- Avatars in VR are not limited by the biological constraints of the human body.
- In one study, participants reported they could move and even feel an extra arm fabricated in VR as their own.
- As technology advances, avatars may be endowed with multiple and/or unique sex organs.
I am regularly astounded by technological advances. It’s not like every few weeks I read something that makes my brain explode—it’s more like every day. As a sex therapist, I inevitably consider the impact of these developments on sex and intimacy. The research I’m describing here, which explores people's ability to embody new limbs in virtual reality, is a perfect example.
In one study, research subjects were able to embody the experience of a robotic arm fabricated in virtual reality (Arai et al., 2022). The researchers enabled subjects to control their new appendage with their toes. Once the brain understood that it controlled the third arm, despite it being a rather unusual route of control, the research participants experienced it as their own. In fact, participants endorsed statements such as “I felt as if the virtual robot limbs/arms were my limbs/arms,” and “It felt like I could control the virtual robot arms as if they were my own arms.”
This begs the question: how is it possible that despite knowing they didn’t have three arms, participants felt as if this third arm was theirs? The researchers suggest that the brain’s natural neuroplasticity allows for such perceptual shifts. Perhaps this deception is of evolutionary design—for hundreds of thousands of years, if we were able to control a body part, that meant it was ours. As a result, our unconscious mind may have no reasonable alternative interpretation for this mystifying experience than to understand an ability to move a limb as implying that we own the limb. Hence, even though our conscious mind knows we are experiencing virtual reality and don’t have three arms, our felt experience of that third arm is convincing. This research is being conducted in an effort to assist folks who have lost limbs to ultimately embody robotic limbs as their own. As a sex therapist, I wonder what relevance this research will have on people’s sexual experience.
It seems inevitable that people will choose to virtually experience additional, and/or different, genitals. Relatedly, experimenting with different sexual bodies, and thus different sex practices, can conceivably impact people’s emotional experience of sex. The plot thickens when you consider the research suggesting that those who spend more time with their virtual avatars eventually meld with them to a degree, and thus embody the emotional nuances of their avatars in real life (Praetorius & Gorlich, 2020). In this way, our real-life identities can literally merge with our fantasy selves. For example, a confident avatar can help people feel more confident in the real world. It’s called the Proteus effect, as confirmed by a recent meta-analysis (Ratan et al., 2020). Extrapolating again to an example of experimenting with sexual identities, more empowered avatar sex can conceivably impact a person’s experience of personal power in the real world.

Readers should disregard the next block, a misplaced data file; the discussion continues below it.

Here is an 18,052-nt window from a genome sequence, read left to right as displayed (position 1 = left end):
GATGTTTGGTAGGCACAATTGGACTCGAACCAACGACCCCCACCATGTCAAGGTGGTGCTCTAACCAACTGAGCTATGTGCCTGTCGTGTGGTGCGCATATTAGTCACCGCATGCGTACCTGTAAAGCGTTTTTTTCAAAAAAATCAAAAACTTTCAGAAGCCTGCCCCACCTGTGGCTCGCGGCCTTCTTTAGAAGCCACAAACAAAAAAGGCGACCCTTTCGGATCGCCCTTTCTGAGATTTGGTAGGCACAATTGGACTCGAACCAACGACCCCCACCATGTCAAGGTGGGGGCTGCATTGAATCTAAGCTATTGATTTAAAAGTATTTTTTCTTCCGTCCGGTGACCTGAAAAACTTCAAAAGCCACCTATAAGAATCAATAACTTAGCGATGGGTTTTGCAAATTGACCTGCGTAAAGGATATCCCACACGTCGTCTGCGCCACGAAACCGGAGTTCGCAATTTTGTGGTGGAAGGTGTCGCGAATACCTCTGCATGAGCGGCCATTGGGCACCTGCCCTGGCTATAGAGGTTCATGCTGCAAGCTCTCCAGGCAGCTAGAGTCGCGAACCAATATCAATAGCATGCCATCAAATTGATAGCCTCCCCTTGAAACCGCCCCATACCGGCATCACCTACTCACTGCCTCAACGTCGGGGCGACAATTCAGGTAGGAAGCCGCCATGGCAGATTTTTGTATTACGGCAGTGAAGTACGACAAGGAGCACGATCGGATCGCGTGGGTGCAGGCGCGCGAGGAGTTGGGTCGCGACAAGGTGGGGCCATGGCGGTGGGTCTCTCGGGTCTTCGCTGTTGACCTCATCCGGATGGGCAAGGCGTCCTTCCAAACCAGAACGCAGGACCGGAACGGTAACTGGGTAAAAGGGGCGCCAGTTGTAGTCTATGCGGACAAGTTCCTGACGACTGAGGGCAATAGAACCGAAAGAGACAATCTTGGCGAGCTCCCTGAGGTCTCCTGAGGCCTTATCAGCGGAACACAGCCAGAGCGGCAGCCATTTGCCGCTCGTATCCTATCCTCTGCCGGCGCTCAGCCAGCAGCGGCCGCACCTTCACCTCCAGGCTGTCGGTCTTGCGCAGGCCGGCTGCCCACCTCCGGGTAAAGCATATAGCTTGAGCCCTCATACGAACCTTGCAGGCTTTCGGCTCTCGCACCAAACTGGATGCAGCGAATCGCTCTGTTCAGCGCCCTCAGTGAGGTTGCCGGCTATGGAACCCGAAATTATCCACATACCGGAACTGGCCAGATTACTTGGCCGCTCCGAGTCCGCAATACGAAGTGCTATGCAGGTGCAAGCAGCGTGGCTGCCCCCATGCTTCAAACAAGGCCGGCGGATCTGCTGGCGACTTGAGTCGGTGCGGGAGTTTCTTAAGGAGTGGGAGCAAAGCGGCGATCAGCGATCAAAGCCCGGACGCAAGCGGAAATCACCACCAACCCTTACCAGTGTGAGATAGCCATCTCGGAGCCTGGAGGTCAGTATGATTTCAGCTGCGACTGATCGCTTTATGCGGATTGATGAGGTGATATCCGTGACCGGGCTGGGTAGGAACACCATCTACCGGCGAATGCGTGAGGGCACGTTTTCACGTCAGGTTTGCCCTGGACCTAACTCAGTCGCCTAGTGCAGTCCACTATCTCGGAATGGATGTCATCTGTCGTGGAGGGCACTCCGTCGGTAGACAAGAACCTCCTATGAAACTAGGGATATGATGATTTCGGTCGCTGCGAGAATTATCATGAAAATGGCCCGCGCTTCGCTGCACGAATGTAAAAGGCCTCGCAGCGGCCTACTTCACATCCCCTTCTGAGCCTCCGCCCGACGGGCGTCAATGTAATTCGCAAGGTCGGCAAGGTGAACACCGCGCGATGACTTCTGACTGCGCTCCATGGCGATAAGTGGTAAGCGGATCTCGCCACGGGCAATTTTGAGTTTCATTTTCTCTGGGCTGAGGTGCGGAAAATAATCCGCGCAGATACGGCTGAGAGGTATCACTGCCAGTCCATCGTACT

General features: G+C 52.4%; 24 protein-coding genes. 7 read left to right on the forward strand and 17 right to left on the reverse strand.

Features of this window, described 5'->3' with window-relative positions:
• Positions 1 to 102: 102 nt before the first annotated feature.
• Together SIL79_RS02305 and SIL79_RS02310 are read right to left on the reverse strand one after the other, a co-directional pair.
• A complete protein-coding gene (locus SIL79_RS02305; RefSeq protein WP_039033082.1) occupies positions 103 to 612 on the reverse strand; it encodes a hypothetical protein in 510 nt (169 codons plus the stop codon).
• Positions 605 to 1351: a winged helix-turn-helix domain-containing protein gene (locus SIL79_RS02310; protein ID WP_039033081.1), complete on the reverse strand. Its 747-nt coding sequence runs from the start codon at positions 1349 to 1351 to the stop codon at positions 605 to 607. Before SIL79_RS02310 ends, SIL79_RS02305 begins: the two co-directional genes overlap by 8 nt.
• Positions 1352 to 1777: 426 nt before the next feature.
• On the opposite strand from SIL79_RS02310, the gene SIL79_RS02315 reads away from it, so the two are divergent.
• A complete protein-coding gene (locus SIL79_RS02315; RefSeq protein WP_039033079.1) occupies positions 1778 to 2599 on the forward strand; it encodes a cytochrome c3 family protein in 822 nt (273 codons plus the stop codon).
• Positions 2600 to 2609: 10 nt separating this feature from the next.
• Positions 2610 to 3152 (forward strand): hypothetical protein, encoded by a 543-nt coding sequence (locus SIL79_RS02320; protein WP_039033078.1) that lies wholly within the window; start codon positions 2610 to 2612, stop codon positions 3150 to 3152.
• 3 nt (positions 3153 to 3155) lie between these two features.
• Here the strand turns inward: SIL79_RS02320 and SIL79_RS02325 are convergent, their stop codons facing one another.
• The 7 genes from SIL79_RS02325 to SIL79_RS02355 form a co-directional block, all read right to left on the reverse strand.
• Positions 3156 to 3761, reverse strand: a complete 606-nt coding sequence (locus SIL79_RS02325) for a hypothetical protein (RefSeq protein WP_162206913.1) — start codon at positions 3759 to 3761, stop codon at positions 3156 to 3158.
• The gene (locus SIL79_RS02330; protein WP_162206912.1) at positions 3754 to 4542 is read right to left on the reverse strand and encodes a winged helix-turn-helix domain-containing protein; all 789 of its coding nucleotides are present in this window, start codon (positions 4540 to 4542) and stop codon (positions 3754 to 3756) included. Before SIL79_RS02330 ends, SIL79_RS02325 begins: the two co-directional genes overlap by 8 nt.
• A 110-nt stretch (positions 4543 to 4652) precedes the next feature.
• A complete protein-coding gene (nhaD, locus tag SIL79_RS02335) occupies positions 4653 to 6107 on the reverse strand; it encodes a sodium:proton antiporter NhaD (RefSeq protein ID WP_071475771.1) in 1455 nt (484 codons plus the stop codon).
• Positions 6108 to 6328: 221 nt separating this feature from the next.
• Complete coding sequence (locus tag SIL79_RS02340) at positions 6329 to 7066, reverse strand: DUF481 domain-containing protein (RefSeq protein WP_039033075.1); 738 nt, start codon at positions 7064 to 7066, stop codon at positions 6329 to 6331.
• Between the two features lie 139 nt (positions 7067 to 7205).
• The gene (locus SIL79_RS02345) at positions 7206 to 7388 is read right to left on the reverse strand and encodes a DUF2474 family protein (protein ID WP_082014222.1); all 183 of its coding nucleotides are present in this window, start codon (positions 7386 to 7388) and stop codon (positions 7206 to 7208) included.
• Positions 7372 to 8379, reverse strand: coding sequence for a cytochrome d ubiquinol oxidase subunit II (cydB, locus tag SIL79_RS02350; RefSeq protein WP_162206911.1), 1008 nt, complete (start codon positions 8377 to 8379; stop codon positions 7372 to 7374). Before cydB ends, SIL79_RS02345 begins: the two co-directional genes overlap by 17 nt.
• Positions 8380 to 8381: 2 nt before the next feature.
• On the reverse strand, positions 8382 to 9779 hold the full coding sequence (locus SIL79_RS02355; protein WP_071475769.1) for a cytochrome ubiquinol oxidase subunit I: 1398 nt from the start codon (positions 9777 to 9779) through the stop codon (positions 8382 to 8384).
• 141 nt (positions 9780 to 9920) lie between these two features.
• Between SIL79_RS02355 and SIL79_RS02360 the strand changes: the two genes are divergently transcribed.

Further, researchers suggest that these perceptual shifts have neurophysiological correlates. For example, memories formed during VR experiences have been shown to be stored neurologically similarly to real-life memories (Kisker et al., 2021; Schone et al., 2019). Thus, if it happens to you in a virtual world, the memory is stored in your brain similarly to if it happened in real life. Fascinating. It seems likely, then—even probable—that the real-life perception of gender and sexual identity could increasingly become a manifestation of the experiences we create in VR. This virtual reinvention of your sexual identity will likely only be limited by your creativity and adventurousness.
We are only just beginning to understand how the experience of being human will be shaped by advancing technology. Human intimacy will likely be impacted in a variety of ways as we acquire more control over our virtual sexual selves. The Proteus effect suggests that our intimate experiences in VR may influence the way we give and receive love in real life. Human connection is now on a transformational path filled with mystery. It’s not about Freud’s notion of penis envy anymore. Changing your sexual body, and thus your sexual experience, may increasingly simply become a matter of avatar design.
Arai, K., Saito, H., Fukuoka, M., Ueda, S., Sugimoto, M., Kitazaki, M. & Inami, M. (2022). Embodiment of supernumerary robotic limbs in virtual reality. Scientific Reports, 12, 9769. https://doi.org/10.1038/s41598-022-13981-w
Kisker, J., Gruber, T. & Schöne, B. (2021). Virtual reality experiences promote autobiographical retrieval mechanisms: Electrophysiological correlates of laboratory and virtual experiences. Psychological Research, 85. https://doi.org/10.1007/s00426-020-01417-x
Ratan, R., Beyea, D., Li, B.J. & Graciano, L. (2020). Avatar characteristics induce users’ behavioral conformity with small-to-medium effect sizes: a meta-analysis of the proteus effect. Media Psychology, 23(5), 651-675.
Praetorius, A.S. & Gorlich, D. (2020). How avatars influence behavior: A review on the proteus effect in virtual environments and video games. FDG '20: Proceedings of the 15th International Conference on the Foundations of Digital Games. Article No.: 49, 1-9. https://doi.org/10.1145/3402942.3403019
Schöne, B., Wessels, M. & Gruber, T. (2019). Experiences in Virtual Reality: a Window to Autobiographical Memory. Current Psychology, 38, 715–719. https://doi.org/10.1007/s12144-017-9648-y